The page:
The novel is not so much about the hunt for a murderer as an exploration of women’s lives and the way they are treated by men and by each other. In fact, the identity of the murderer is almost an afterthought added as an epilogue to conclude the book. Instead, the author explores what it is to be a woman in today’s society, the way women’s bodies are seen by others and used to define them.

The fact that we still need to write about this issue says something doesn’t it?

New Literary Releases in March

RawsonWreckWe now have a page on the site displaying new releases, by the month of release. It’s not complete because it only contains what we’ve been able to glean or what authors themselves have told us, but it’s a start. If you are an author with a book coming out, or you know of one, please let us know via the comments below.

“Literary” releases for March include:

  • Fiona Capp’s To Know My Crime (Literary thriller)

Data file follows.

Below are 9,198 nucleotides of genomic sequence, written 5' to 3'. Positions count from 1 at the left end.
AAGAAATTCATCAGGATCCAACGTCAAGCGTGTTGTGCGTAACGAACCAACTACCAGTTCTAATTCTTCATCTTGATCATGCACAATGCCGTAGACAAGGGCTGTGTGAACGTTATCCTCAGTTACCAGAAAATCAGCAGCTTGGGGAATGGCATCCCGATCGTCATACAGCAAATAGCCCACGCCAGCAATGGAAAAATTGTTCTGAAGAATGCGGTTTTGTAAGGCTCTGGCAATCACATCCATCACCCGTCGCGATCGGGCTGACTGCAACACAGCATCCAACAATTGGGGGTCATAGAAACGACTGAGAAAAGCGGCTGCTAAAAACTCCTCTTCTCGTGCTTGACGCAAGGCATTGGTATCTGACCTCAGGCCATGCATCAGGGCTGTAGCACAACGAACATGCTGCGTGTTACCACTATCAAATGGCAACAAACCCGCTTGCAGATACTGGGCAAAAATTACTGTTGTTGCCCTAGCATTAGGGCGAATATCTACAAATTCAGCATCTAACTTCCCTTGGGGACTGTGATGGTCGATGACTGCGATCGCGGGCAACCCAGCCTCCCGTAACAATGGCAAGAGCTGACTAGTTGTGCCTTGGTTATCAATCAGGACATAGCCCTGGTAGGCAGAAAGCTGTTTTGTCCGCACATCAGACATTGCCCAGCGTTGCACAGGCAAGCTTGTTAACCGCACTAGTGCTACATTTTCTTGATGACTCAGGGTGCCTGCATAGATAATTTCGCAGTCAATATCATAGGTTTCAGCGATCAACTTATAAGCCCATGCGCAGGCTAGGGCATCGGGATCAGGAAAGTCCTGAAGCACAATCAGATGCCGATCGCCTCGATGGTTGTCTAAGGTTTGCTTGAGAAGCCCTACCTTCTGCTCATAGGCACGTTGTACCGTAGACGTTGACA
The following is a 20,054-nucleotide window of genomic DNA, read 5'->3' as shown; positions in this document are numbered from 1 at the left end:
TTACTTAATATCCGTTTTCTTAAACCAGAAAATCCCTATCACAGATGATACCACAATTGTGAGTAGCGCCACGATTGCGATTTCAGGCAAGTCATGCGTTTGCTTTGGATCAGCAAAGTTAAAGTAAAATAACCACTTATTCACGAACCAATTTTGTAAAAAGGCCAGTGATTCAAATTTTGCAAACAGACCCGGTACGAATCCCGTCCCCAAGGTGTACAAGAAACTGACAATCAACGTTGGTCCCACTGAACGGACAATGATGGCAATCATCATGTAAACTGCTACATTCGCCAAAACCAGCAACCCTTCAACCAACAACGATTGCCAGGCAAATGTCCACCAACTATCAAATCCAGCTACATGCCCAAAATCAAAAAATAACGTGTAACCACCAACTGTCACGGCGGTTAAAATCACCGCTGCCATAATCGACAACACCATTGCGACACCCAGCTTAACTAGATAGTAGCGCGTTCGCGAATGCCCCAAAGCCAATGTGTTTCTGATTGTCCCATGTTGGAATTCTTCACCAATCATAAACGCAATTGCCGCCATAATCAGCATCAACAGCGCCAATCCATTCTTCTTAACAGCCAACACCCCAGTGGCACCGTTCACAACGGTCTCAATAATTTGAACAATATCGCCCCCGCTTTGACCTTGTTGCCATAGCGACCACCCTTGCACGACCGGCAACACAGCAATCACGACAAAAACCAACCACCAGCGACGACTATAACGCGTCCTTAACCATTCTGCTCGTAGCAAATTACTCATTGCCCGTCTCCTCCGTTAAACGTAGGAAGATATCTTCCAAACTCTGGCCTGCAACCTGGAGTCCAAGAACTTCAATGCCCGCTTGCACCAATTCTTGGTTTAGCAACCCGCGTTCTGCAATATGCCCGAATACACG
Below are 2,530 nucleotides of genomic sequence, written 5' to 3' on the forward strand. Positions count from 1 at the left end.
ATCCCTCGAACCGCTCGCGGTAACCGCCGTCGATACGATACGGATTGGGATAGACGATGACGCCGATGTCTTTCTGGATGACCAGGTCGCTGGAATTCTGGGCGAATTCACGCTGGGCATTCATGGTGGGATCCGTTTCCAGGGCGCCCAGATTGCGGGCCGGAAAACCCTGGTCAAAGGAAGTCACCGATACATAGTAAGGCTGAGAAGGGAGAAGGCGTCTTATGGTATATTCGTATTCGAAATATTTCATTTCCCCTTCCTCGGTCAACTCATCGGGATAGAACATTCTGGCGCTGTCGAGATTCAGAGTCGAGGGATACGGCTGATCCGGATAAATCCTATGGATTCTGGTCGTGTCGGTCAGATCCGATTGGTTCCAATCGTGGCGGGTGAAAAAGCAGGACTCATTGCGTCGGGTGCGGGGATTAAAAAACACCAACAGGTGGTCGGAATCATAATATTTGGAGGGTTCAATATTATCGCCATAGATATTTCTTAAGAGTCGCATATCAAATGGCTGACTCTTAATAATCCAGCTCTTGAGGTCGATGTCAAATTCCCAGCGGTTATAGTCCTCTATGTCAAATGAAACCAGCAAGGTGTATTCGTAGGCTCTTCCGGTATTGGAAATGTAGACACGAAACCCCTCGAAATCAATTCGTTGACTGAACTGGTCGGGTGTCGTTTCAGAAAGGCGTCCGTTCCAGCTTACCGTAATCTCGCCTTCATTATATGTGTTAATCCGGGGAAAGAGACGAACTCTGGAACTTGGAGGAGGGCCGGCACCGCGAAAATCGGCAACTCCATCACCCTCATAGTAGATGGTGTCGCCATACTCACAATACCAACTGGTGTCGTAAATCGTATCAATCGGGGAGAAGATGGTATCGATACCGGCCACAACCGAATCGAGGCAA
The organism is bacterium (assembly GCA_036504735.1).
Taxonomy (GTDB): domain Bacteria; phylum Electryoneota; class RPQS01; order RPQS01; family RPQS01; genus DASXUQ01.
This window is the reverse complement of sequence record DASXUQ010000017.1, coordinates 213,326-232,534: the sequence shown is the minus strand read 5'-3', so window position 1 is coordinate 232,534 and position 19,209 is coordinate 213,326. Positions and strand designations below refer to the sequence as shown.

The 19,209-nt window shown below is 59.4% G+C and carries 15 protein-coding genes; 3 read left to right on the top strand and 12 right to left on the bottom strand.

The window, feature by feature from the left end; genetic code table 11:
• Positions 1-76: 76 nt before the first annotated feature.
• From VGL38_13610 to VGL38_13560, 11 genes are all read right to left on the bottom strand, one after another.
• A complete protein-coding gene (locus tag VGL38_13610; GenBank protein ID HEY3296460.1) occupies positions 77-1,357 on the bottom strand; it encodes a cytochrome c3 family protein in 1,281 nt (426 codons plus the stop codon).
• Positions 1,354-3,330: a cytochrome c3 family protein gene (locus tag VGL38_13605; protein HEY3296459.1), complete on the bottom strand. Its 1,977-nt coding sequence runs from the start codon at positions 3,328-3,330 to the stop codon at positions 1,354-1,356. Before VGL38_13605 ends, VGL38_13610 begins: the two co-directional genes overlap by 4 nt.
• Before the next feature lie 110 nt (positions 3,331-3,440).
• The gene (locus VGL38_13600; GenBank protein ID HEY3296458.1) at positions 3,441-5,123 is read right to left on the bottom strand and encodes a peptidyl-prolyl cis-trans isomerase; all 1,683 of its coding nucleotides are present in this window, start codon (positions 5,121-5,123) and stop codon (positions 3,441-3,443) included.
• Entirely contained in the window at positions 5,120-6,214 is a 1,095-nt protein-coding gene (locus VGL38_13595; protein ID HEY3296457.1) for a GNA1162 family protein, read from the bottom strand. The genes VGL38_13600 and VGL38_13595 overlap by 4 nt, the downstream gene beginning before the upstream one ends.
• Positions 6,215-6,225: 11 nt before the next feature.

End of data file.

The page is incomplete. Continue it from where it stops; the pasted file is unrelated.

• Tracy Farr’s The Hope Fault (General literary fiction)
  • Krissy Kneen’s An uncertain grace (Adult literary fiction)
  • Jane Rawson’s From the wreck (historically-based literary fiction): there are advanced reviews for this
  • Karen Thompson’s Flame tip (short story collection)
  • Sue Woolfe’s Do you love me or what? (short story collection)

To see what else is coming out, check out the page. You may like to bookmark it, because it’s regularly updated.

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About Me

I’m Whispering Gums and I read, review and blog about (mostly) literary fiction. It was reading Jane Austen in my early teens that turned me on to reading literary fiction/classics, which is why I am here today doing this round-up! Little did Jane know what she started!

My love of Aussie literature started with Banjo Paterson’s ballads and Ethel Turner’s Seven Little Australians in my childhood. I didn’t really discover Australian women’s writing until the 1980s when I “met” and fell in love with Elizabeth Jolley, Thea Astley, Olga Masters, Helen Garner and Kate Grenville. Ever since then I have been making sure to include a good percentage of Australian (and other) women writers in my reading diet.